And the proportion of cases caused by BA.2 is on the rise, with the more infectious omicron variant accounting for about 35 percent of cases nationwide in the week ending March 19. In the mid-Atlantic states where I live, about 30 percent of cases are now caused by BA.2. But in some parts of the Northeast, that variant now causes more than half of cases. The increase is unsettling but doesn’t necessarily mean the United States will experience another wave of infections as Europe has. Or maybe we will. That uncertainty makes me uncomfortable removing my mask indoors in public right now.

Maybe in a few weeks, if there’s no new surge in infections, I’ll feel comfortable walking around in public with my nose and mouth exposed. Or maybe I’ll wait until the number of cases in my county is in single digits. I’m pretty sure there will come a day when I won’t feel the need to filter every breath, but for me, it’s not that time yet. And I truthfully can’t tell you what my magic number will be.

Here’s what I do know: Even if I do decide to have an unmasked summer, I will be strapping my mask back on if COVID-19 cases begin to rise again.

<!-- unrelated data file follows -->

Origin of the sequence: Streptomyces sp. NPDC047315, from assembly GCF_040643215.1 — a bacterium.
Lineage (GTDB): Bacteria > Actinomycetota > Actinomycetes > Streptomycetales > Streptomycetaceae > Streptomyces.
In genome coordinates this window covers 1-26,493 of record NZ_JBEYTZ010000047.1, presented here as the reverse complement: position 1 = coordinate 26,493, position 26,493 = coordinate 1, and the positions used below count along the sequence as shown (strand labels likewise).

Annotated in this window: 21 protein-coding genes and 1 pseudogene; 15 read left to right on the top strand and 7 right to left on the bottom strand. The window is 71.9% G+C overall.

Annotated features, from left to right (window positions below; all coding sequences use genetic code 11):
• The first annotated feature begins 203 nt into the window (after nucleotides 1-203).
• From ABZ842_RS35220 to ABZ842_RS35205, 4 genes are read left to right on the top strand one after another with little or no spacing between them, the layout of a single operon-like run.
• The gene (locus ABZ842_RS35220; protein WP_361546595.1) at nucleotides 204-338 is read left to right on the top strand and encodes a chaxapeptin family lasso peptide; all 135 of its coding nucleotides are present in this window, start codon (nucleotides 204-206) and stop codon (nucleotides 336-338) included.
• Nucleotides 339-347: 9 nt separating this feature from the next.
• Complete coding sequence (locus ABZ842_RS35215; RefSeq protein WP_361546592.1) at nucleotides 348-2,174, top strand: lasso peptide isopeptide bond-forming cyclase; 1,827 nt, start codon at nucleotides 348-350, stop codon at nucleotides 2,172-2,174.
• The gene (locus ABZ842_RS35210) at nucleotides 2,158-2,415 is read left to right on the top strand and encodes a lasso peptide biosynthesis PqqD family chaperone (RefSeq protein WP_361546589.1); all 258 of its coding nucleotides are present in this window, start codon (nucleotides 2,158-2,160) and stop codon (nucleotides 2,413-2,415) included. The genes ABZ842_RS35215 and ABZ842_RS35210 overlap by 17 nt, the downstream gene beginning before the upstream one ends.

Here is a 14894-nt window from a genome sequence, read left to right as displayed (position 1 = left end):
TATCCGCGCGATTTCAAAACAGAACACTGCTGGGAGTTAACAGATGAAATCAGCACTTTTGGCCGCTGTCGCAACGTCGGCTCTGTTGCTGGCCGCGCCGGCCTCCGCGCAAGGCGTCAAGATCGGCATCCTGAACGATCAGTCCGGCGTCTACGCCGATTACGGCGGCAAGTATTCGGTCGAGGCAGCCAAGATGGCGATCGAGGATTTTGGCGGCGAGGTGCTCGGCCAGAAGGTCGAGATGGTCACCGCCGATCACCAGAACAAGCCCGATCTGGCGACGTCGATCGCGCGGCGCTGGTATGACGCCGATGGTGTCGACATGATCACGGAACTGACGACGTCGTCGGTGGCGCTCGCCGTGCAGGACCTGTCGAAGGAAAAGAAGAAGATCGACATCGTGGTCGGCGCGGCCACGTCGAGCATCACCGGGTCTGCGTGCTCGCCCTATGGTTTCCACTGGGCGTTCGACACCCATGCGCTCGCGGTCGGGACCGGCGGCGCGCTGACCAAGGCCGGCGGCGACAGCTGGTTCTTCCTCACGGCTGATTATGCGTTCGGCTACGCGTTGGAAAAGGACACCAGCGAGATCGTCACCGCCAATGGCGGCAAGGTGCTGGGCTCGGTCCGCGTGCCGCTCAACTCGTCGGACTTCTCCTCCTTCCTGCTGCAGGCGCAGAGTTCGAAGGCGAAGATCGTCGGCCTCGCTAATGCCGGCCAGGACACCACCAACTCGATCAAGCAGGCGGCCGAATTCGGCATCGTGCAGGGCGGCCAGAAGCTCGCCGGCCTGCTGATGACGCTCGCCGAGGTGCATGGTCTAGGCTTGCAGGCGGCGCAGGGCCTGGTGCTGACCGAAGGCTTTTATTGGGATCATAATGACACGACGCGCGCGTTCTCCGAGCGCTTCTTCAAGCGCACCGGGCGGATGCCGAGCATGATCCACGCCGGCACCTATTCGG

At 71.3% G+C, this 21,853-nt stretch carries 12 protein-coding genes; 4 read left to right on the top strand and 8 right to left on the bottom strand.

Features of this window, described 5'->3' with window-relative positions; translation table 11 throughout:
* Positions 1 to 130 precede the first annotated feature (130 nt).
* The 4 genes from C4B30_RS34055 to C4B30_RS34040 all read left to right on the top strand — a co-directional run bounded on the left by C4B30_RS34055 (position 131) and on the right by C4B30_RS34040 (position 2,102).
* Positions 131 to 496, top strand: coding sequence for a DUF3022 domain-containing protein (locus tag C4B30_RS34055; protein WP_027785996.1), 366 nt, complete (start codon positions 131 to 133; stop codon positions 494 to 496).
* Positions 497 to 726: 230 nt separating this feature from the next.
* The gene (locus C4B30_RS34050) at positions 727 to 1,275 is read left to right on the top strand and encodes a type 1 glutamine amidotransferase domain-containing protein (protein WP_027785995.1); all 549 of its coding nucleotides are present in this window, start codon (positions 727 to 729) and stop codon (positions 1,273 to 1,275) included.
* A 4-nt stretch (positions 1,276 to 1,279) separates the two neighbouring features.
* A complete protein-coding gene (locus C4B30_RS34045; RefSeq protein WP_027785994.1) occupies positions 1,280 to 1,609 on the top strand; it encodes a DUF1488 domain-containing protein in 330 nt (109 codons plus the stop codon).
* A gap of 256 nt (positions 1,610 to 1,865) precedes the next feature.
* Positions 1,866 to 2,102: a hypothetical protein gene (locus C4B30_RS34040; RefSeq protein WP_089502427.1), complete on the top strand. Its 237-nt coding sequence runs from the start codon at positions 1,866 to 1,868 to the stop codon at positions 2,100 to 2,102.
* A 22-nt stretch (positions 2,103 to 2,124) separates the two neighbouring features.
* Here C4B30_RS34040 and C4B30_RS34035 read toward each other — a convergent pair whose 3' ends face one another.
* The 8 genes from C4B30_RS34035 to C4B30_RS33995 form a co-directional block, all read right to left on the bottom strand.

Social mingling shapes how orangutans issue warning calls

Human language, in its many current forms, may owe an evolutionary debt to our distant ape ancestors who sounded off in groups of scattered individuals.

Wild orangutans’ social worlds mold how they communicate vocally, much as local communities shape the way people speak, researchers report March 21 in Nature Ecology & Evolution. This finding suggests that social forces began engineering an expanding inventory of communication sounds among ancient ancestors of apes and humans, laying a foundation for the evolution of language, say evolutionary psychologist Adriano Lameira, of the University of Warwick in England, and his colleagues.

Lameira’s group recorded predator-warning calls known as “kiss-squeaks” — which typically involve drawing in breath through pursed lips — of 76 orangutans from six populations living on the islands of Borneo and Sumatra, where they face survival threats (SN: 2/15/18). The team tracked the animals and estimated their population densities from 2005 through 2010, with at least five consecutive months of observations and recordings in each population. Analyses of recordings then revealed how much individuals’ kiss-squeaks changed or remained the same over time.